Overnight Health Care: Regeneron asks for emergency authorization of coronavirus treatment Trump received | McConnell says he hasn’t visited White House in two months due to coronavirus

Welcome to Thursday’s Overnight Health Care.



Donald Trump wearing a suit and tie: Overnight Health Care: Regeneron asks for emergency authorization of coronavirus treatment Trump received | McConnell says he hasn't visited White House in two months due to coronavirus | Employer-sponsored health insurance premiums rise 4 percent


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Overnight Health Care: Regeneron asks for emergency authorization of coronavirus treatment Trump received | McConnell says he hasn’t visited White House in two months due to coronavirus | Employer-sponsored health insurance premiums rise 4 percent

Regeneron filed for emergency authorization of its antibody COVID-19 treatment drug, just hours after President Trump claimed it basically cured him. Mitch McConnell hasn’t been to the White House in months, and a new analysis shows Americans’ job-based health care is continually getting more expensive.

We’ll start with Regeneron:

Regeneron asks for emergency authorization of coronavirus treatment Trump received

Biotech company Regeneron late Wednesday applied for emergency authorization for an experimental antibody treatment praised by President Trump.

“Subsequent to our discussions with regulatory authorities, we have submitted a request to the U.S. Food and Drug Administration for an Emergency Use Authorization (EUA) for our REGN-COV2 investigational antibody combination for COVID-19,” the company said in a news release.

The move came just hours after the president praised the efficacy of the treatment in a short video message posted on Twitter.

“They gave me Regeneron, it’s called Regeneron,” Trump said in the five-minute video Wednesday afternoon. “It was unbelievable. I felt good immediately. I felt as good three days ago as I do now.”

Why it matters: Trump was taking several drugs for his illness, so it’s not clear which helped him feel better. He claimed he has the “emergency use authorization all set,” but the FDA is supposed to make decisions based on science and not demands from the president. Regeneron’s drug is still undergoing clinical trials, and while early results seem promising, the company has not released data to back up its claims.

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McConnell says he hasn’t visited White House in two months due to coronavirus

Senate Majority Leader Mitch McConnell (R-Ky.) said on Thursday that he hasn’t visited the White House in two months because of how it has responded to the coronavirus.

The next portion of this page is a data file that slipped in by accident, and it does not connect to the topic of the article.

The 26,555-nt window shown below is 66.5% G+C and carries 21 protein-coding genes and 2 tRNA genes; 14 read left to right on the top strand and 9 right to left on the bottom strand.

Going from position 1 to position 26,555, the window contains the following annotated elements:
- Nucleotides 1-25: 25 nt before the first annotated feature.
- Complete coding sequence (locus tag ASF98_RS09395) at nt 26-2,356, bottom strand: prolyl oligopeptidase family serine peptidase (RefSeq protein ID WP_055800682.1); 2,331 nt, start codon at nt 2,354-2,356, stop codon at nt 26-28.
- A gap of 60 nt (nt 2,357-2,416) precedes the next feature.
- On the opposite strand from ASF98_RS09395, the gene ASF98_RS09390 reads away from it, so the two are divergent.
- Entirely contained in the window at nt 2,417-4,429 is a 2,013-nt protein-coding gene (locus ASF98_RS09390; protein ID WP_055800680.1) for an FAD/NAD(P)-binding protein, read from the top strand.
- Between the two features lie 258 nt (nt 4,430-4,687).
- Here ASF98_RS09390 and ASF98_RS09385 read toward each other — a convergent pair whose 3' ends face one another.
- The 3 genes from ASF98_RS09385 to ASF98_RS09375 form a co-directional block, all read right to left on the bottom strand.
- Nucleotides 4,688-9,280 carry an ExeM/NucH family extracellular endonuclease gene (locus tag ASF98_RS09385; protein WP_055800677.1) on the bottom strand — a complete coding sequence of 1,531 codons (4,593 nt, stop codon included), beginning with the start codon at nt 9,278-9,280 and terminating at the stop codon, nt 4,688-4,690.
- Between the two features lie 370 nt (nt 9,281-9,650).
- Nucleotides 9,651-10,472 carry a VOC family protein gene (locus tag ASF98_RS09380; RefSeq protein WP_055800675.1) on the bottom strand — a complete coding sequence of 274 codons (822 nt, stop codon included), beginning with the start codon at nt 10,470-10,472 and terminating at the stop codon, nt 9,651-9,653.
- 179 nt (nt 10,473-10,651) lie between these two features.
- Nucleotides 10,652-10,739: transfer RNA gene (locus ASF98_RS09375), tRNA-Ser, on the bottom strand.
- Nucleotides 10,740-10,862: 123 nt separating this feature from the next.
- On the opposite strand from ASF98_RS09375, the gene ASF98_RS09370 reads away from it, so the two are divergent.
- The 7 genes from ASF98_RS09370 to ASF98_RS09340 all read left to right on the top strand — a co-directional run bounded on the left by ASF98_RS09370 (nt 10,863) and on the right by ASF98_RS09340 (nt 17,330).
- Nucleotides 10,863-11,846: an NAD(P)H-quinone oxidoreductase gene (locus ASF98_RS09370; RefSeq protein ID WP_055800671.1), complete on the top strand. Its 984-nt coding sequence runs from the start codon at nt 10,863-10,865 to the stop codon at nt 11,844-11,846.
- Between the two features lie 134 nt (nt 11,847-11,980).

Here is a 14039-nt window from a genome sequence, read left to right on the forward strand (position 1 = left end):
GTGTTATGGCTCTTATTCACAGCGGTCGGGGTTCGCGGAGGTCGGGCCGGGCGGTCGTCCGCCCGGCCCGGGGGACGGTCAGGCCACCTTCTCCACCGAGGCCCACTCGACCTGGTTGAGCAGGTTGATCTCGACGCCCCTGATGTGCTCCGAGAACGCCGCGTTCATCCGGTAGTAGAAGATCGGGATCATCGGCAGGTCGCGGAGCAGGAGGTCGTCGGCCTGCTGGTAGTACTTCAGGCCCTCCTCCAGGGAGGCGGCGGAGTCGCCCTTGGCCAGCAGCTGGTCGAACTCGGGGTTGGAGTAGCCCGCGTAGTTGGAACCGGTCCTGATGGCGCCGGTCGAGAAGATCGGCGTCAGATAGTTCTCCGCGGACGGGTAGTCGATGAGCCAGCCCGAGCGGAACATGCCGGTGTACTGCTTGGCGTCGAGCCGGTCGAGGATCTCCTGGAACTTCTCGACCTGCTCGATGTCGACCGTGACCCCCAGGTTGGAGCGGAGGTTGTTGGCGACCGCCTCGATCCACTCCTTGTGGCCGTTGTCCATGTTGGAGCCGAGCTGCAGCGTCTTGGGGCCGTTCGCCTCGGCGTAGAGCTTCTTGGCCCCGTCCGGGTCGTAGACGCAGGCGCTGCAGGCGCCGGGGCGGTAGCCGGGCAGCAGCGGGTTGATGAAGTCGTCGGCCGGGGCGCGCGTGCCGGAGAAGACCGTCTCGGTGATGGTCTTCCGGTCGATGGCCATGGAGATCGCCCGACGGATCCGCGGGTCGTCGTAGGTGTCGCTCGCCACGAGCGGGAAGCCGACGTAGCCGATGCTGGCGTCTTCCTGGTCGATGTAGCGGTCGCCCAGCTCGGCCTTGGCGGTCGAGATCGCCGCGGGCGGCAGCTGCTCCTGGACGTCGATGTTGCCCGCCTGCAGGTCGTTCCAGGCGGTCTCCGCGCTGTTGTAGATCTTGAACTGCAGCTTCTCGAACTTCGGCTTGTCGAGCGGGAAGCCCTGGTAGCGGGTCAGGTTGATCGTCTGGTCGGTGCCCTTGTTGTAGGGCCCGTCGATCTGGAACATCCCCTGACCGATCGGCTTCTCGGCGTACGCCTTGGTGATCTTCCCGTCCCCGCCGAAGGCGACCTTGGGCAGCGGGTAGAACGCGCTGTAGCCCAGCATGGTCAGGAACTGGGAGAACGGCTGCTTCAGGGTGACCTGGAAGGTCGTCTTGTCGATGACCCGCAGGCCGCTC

Speaking in Kentucky, McConnell said that while he talks to President Trump frequently, he hasn’t been to the White House in person since Aug. 6.

“Because my impression was their approach to how to handle this was different from mine and what I insisted we do in the Senate, which was to wear a mask and practice social distancing,” he told reporters.

McConnell’s comments come in the week after President Trump and roughly two dozen people in his orbit have tested positive for the coronavirus.

The Senate doesn’t have a mask mandate, though most senators wear masks around the Capitol and there are also signs to remind people to socially distance.

Unlike the Senate, the White House has rapid testing for those in contact with the president. But there have also been several events where the White House did not require social distancing and most people at the event did not wear masks.

McConnell on Thursday appeared to take a veiled jab at the White

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DC health department, other localities want White House event attendees to get tested for coronavirus

The Washington, D.C., Department of Health on Thursday released an open letter asking that White House staff and anyone who attended a Sept. 26 event in the Rose Garden contact their health department for guidance on the possible need to quarantine after multiple attendees, including the president, tested positive for COVID.

The letter, co-signed by nine other local health departments from neighboring jurisdictions, indicates a lack of confidence in the White House medical team’s own contact tracing efforts regarding an ongoing virus outbreak that has infected President Donald Trump, multiple senior staff members, and two U.S. senators, among others.

In this Sept. 26, 2020, photo President Donald Trump, center, stands with Judge Amy Coney Barrett as they arrive for a news conference to announce Barrett as his nominee to the Supreme Court, in the Rose Garden at the White House in Washington. Former New Jersey Gov. 

In this Sept. 26, 2020, photo President Donald Trump, center, stands with Judge Amy Coney Barrett as they arrive for a news conference to announce Barrett as his nominee to the Supreme Court, in the Rose Garden at the White House in Washington. Former New Jersey Gov. 
(AP)

The letter says the public appeal is based on “our preliminary understanding that there has been limited contact tracing performed to date, there may be other staff and residents at risk for exposure to COVID positive individuals.”

It asks individuals who have worked in the White House in the past two weeks, attendees of the Sept. 26 event and anyone who may have been in contact with those people to “contact your local health department for further guidance/questions regarding your potential need to quarantine.”

The letter marks abrupt shift in strategy by Mayor Muriel Bowser’s government, which had previously said it trusted the White House’s robust medical operation to handle its own contact tracing and follow-up. The Democratic mayor said earlier this week that repeated attempts to contact the White House over the outbreak had received a “very cursory” response but that she believed the necessary steps were being taken.